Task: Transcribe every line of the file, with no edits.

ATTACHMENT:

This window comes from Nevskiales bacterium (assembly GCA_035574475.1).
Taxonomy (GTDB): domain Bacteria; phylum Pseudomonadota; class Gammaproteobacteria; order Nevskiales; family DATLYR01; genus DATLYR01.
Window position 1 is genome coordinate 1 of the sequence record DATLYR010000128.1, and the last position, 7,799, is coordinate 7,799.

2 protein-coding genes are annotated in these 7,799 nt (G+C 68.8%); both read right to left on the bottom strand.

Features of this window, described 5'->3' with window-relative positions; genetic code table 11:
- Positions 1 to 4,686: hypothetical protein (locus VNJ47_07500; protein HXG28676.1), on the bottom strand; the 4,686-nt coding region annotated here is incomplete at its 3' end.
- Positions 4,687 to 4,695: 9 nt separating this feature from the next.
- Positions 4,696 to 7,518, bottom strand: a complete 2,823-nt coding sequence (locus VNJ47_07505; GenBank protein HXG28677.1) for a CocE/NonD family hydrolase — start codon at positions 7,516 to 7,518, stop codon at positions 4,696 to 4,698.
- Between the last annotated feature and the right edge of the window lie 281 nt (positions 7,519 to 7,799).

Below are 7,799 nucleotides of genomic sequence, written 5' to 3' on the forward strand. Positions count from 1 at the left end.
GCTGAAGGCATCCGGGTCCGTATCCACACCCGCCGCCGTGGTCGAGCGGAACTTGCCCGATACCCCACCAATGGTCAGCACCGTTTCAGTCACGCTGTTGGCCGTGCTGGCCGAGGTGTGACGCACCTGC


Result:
This window comes from Nevskiales bacterium (assembly GCA_035574475.1).
Taxonomy (GTDB): domain Bacteria; phylum Pseudomonadota; class Gammaproteobacteria; order Nevskiales; family DATLYR01; genus DATLYR01.
Window position 1 is genome coordinate 1 of the sequence record DATLYR010000128.1, and the last position, 7,799, is coordinate 7,799.

2 protein-coding genes are annotated in these 7,799 nt (G+C 68.8%); both read right to left on the bottom strand.

Features of this window, described 5'->3' with window-relative positions; genetic code table 11:
- Positions 1 to 4,686: hypothetical protein (locus VNJ47_07500; protein HXG28676.1), on the bottom strand; the 4,686-nt coding region annotated here is incomplete at its 3' end.
- Positions 4,687 to 4,695: 9 nt separating this feature from the next.
- Positions 4,696 to 7,518, bottom strand: a complete 2,823-nt coding sequence (locus VNJ47_07505; GenBank protein HXG28677.1) for a CocE/NonD family hydrolase — start codon at positions 7,516 to 7,518, stop codon at positions 4,696 to 4,698.
- Between the last annotated feature and the right edge of the window lie 281 nt (positions 7,519 to 7,799).

Below are 7,799 nucleotides of genomic sequence, written 5' to 3' on the forward strand. Positions count from 1 at the left end.
GCTGAAGGCATCCGGGTCCGTATCCACACCCGCCGCCGTGGTCGAGCGGAACTTGCCCGATACCCCACCAATGGTCAGCACCGTTTCAGTCACGCTGTTGGCCGTGCTGGCCGAGGTGTGACGCACCTGC